“Valentino is not a great technology person,” announced Giancarlo Giammetti, the iconic designer’s longtime partner, at this morning’s unveiling of the new Valentino Garavani Virtual Museum at the Museum of Modern Art. “We still need someone to turn on the television for him.” That kind of technological naïveté was hard to parse after being taken through Valentino’s astounding new virtual museum—a vast interactive video game-like space where users can comb through Valentino’s massive archive.


Fresh from the Kennedy Center in Washington, DC the night before, Anne Hathaway emceed the event on zero sleep, saying by way of explanation, “today’s going to get a little bit funky.” And indeed it did—she had some particularly pixilated words for Giammetti, introducing him as “the coolest, freshest dude” and revealing that Gwenyth Paltrow calls him Nonna (Italian for grandma).

Charmingly flustered from the Nonna comment, Giammetti took the stage to unveil the museum, its white walls glowing brightly on a giant projection screen. It’s an impressive design, to say the least. Valentino’s almost fifty-year career is on display in a 3-D digital building made up of sleek, sun-drenched galleries that add up to a whopping 100,000 square feet—the kind of scale that can only exist in the digital realm. Users can click around seven galleries of dresses organized by theme—from Animal Prints to his signature Red—and get close to more than 300 dresses, zooming in on a lavishly embroidered gray tulle and satin dress to see every stitch and seam in detail, or clicking on the short cream dress Jacqueline Kennedy wore to marry Aristotle Onassis (users can also peruse newspaper articles about the dress, Valentino’s sketch, and photos of the bride in the couture creation). Plus, there are 5,000 stirring photos and almost 200 videos (including a Masterclass with the designer himself)—altogether more than anyone could hope to view in just one visit. Thankfully, the app is free.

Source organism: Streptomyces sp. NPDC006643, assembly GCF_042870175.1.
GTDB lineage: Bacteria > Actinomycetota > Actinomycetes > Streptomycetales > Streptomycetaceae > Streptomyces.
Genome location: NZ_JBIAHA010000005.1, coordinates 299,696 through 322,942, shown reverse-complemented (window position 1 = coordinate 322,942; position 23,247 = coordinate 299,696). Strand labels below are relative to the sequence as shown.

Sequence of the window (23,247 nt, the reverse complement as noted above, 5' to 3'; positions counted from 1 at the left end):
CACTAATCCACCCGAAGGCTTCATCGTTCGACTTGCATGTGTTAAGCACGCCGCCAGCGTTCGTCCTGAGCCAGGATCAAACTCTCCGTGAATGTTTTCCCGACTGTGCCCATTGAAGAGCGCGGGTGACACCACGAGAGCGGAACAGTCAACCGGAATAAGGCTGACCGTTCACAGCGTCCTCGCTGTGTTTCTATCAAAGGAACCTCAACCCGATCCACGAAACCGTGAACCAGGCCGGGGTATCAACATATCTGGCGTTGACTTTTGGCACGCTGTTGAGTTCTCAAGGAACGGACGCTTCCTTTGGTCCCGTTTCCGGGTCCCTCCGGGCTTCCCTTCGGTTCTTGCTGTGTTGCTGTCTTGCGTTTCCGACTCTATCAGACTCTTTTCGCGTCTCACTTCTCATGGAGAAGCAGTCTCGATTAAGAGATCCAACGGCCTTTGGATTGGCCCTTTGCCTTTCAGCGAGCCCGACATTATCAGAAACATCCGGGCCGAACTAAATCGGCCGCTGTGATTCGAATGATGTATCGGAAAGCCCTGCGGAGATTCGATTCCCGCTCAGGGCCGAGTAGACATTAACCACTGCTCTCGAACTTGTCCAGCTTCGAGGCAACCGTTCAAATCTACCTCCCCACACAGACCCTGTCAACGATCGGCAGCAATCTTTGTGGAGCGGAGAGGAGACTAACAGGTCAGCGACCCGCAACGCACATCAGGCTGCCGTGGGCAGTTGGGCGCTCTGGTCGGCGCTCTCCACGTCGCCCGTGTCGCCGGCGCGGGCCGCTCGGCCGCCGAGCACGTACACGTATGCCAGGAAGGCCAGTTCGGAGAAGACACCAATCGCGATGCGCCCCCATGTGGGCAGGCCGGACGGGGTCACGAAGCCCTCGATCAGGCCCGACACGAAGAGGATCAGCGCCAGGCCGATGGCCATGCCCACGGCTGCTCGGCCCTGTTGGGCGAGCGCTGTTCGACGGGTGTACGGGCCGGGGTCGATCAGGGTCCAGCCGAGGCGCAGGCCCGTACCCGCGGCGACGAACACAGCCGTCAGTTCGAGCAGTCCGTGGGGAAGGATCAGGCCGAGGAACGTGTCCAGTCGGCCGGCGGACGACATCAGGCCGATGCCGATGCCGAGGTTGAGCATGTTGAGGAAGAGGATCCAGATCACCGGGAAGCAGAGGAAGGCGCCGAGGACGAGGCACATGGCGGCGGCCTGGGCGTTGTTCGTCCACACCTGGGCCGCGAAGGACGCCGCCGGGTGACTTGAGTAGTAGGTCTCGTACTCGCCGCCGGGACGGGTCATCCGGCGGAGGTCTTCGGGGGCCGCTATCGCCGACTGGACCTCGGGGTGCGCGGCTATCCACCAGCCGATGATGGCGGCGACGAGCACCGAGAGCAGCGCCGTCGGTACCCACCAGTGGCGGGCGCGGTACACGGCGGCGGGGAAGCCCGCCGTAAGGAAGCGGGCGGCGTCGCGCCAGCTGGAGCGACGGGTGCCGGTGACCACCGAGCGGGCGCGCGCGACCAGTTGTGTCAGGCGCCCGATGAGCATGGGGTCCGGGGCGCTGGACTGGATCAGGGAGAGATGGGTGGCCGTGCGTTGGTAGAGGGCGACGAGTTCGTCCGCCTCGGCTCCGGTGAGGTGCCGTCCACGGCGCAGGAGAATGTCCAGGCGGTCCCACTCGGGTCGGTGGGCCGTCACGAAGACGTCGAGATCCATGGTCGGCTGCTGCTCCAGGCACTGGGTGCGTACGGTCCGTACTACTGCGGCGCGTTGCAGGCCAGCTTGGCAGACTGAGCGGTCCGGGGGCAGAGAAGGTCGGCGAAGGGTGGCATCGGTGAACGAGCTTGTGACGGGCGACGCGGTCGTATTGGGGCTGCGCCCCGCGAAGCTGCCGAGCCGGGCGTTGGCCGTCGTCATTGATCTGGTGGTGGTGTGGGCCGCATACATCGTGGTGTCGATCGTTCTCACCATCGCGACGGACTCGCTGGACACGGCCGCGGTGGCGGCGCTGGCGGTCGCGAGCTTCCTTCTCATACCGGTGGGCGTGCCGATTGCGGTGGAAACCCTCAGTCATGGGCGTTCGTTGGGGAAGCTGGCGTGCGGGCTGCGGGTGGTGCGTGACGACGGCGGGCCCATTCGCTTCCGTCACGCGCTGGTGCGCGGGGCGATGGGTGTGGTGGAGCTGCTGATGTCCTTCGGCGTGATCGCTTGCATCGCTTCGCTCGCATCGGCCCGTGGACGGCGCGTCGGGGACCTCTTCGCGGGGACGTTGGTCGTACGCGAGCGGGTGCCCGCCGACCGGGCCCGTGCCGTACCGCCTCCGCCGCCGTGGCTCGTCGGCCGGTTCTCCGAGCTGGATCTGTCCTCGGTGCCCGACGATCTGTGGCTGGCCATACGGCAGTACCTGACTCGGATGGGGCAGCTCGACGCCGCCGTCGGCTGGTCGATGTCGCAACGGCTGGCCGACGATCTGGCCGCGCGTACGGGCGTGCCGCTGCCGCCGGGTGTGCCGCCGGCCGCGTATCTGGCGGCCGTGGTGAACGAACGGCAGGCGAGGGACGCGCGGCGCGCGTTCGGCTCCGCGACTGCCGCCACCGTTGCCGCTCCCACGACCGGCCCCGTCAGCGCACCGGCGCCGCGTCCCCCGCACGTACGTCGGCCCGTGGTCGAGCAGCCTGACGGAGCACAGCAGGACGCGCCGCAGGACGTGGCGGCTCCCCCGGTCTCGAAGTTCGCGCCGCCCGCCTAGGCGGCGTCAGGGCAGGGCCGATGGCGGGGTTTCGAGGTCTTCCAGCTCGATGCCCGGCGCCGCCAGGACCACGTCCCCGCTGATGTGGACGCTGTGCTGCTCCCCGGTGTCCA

“If people thought when we stopped working we would be sitting on a park bench in Central Park feeding food to the fishes, they better change their minds,” said Giammetti of the monumental undertaking. He also said that the project took more than two years and “a lot of money” to complete, with all funding for the project (reported to be in the realm of several million dollars) coming from Valentino and Giammetti directly. But no price can be put on preserving 50 years of history in a “language that can be understood by future generations,” said Giammetti.


“Technology allows freedom to dream a bit more. We left fashion because dreams weren’t there anymore,” said Giammetti. “You can capture dreams at the virtual museum.”

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